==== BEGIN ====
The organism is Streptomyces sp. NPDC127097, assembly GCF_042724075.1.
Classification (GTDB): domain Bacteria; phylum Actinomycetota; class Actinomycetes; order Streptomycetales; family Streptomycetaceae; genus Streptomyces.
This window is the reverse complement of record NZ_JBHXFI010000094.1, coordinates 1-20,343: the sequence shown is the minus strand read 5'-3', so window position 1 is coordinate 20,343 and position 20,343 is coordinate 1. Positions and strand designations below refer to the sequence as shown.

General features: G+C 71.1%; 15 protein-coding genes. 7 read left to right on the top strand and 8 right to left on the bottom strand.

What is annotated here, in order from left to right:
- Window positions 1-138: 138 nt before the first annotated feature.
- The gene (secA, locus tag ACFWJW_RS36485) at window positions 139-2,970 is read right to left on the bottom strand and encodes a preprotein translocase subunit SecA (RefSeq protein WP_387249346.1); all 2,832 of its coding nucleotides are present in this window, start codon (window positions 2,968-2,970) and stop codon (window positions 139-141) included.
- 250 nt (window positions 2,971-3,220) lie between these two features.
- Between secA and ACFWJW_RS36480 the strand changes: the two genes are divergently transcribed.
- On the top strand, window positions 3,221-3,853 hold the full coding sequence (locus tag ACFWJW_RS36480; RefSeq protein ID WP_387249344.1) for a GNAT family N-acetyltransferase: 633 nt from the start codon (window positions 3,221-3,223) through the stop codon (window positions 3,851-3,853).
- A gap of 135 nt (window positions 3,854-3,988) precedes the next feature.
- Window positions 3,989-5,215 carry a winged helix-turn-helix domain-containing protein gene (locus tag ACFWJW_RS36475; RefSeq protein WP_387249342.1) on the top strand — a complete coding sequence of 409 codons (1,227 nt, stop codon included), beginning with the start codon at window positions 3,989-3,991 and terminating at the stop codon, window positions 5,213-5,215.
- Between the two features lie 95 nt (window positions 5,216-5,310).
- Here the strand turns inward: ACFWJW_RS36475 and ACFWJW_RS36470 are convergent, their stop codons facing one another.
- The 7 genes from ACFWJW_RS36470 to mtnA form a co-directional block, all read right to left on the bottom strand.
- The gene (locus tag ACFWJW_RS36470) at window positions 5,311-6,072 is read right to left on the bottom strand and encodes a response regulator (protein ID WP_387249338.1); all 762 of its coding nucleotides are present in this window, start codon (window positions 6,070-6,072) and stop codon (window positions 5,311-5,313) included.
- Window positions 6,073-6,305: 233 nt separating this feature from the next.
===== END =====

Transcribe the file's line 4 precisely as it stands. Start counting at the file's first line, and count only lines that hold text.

General features: G+C 71.1%; 15 protein-coding genes. 7 read left to right on the top strand and 8 right to left on the bottom strand.